A circular economy aims to prevent this kind of throwaway culture that comes about as a result of a linear economy. Practices such as reusing resources and materials as much as possible, especially raw materials and energy, and extending the lifespans of products so that they can be used multiple times are some of the methods used in circular economies. Any waste products from industrial processes, such as excess water, should ideally be recycled somehow to help fuel the next phase of production. These kinds of methods are also known as closed-loop systems.
The origins of the circular economy
A circular economy takes inspiration from natural processes and organisms. At its core, nature is a collection of circular, closed-loop systems that ensure resources are used as much as possible. Take the life cycle of a plant, for example. Seeds or fruits grow into plants. Then the plant produces flowers, which hold the next generation of seeds. The plant then dies, leaving the seeds free to grow again. Dead plants decompose and form the nutrients in the soil which allows new plants to grow, like compost. This is the inspiration for the circular economy.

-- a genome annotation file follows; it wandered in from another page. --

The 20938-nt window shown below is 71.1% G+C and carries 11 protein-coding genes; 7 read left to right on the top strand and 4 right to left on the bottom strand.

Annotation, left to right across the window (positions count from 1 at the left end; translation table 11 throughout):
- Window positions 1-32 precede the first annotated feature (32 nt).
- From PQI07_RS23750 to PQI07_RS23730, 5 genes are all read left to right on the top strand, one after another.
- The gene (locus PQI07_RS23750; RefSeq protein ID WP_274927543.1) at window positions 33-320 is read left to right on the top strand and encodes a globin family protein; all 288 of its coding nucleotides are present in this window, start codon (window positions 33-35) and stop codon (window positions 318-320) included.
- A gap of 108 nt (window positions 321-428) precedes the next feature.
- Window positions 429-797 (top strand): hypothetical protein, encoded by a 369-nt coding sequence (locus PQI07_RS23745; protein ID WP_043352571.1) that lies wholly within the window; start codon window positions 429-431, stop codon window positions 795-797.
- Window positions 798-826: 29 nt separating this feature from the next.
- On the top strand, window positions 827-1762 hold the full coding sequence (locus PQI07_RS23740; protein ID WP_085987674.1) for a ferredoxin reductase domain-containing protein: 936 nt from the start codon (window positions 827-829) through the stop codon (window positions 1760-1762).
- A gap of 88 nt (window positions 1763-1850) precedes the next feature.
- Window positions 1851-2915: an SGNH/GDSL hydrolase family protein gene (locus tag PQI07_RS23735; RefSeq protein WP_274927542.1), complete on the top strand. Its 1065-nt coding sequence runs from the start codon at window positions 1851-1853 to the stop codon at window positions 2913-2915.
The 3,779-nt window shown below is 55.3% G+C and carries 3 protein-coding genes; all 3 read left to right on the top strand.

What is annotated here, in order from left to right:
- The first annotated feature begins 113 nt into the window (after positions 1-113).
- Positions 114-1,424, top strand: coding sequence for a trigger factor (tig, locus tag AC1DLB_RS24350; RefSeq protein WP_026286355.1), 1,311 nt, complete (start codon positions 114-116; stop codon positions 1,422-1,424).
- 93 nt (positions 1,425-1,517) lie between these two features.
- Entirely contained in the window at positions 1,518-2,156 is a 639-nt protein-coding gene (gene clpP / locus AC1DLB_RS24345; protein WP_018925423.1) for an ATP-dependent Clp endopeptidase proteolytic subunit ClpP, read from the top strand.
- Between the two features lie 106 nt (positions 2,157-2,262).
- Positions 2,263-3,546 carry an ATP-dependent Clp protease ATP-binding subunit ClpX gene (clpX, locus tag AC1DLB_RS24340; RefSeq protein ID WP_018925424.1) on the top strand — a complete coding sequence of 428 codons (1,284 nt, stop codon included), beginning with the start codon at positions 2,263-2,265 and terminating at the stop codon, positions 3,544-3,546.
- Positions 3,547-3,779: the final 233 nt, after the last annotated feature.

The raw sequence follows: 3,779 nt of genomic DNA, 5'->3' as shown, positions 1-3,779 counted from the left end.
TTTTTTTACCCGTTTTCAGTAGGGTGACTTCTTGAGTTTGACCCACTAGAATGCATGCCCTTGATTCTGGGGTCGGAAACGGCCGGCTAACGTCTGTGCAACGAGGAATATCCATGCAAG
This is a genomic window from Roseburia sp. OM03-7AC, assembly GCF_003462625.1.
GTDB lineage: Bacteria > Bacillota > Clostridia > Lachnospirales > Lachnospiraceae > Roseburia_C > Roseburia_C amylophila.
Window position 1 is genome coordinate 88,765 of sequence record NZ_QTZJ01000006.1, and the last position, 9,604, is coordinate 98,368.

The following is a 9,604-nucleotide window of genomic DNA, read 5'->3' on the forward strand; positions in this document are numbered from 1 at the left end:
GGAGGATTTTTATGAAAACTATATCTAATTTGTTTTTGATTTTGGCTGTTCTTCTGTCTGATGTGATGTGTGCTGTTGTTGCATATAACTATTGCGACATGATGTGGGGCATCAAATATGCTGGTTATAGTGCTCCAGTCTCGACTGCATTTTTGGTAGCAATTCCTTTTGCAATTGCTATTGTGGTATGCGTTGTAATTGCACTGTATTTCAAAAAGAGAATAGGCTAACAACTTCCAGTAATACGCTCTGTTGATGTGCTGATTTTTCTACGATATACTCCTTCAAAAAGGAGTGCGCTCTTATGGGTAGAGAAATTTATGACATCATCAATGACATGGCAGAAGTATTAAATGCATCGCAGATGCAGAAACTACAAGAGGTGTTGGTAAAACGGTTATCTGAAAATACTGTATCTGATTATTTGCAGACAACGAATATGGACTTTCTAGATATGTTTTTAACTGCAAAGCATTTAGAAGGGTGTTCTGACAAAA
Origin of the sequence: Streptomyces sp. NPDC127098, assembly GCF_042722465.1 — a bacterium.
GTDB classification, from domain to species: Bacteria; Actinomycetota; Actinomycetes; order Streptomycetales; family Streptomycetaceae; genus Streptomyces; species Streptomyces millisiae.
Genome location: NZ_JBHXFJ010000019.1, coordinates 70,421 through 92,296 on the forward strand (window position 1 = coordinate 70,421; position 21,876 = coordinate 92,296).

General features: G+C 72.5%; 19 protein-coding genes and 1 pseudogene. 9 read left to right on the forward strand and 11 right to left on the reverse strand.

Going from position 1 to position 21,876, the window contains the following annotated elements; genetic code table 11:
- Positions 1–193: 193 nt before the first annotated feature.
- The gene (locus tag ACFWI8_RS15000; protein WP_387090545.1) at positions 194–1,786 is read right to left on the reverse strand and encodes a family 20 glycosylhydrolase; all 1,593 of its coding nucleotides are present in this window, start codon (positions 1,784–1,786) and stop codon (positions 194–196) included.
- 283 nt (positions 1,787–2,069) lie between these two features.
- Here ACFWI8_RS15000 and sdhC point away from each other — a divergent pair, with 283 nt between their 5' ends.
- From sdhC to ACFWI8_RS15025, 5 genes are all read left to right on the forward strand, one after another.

The theory of the circular economy has been around since the 1960s, when economist Kenneth Boulding first compared an “open economy” (linear economy) with a “closed economy” (the circular economy). According to Boulding, open/linear economies often rely on unlimited resources and produce high amounts of waste, while closed/circular economies strive to keep materials and resources in use for as long as possible.